One irony is that, in the current economic paradigm, the money for animated content still flows one way -- from TV networks and movie studios; Pitch will use the Web (new paradigm) to squeeze better deals out of the Cartoon Network and Nickelodeon (old paradigm). The company already has many projects in development. Yee Hah And Doo Dah is a 7-minute cel-animated pilot for the Cartoon Network, which Gilligan says will be Warner Bros.-like, gag-oriented humor, but with many unique elements. For Nickelodeon's international channel, Planet Orange, Pitch is creating another cel-animated show, called Jerk Chicken and FOOW (Fish Out Of Water). Gilligan emphasizes that technology is always a secondary concern. "It's not how we do it, it's the way we do it. It's the writing, the animation style, the attention to detail."
Pitch's clients agree. Eric Knudsen, an art director at D'Arcy/New York, hired Pitch to create a :30 for Charmin. "Everyone has the technology now -- it's a level playing field,' Knudsen says. "What Chris does is great character design; he has a sensitivity for creating likable characters; he has innovative ideas. I've always believed that a small group of people with a clear vision could do a better creative job than a large corporation."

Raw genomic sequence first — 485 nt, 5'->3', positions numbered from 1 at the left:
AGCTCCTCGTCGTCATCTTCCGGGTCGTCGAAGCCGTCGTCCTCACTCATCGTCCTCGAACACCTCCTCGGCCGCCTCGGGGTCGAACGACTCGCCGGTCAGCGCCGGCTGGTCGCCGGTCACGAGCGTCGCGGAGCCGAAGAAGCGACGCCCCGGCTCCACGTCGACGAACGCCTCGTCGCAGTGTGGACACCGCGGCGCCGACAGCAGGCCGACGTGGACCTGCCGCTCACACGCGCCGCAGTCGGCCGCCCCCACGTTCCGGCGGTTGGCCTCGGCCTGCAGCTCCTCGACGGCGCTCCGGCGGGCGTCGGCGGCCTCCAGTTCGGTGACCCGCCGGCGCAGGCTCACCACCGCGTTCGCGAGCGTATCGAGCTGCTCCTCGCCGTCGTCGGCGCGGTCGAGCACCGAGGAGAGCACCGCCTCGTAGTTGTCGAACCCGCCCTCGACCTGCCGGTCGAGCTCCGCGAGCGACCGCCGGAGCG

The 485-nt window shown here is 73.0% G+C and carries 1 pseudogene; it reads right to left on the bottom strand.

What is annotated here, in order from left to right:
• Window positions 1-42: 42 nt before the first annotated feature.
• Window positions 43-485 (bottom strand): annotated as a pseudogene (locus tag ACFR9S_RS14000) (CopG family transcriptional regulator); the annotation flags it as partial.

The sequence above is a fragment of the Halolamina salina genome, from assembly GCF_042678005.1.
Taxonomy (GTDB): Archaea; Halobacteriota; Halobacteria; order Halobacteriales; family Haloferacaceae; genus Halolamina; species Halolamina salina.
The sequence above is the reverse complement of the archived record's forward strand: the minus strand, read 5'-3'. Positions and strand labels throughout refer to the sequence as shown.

"It's funny," says Steve Katz. "There's so much talent out there, but, over and over again, you see projects or ideas that never make it off the ground. The Cartoon Network has dozens of great ideas lying around, but the people who brought them in can't turn those ideas into real, live, viable TV shows. They get stuck. They don't know how to find the missing pieces."
The three partners -- and, increasingly, their roster of clients -- believe this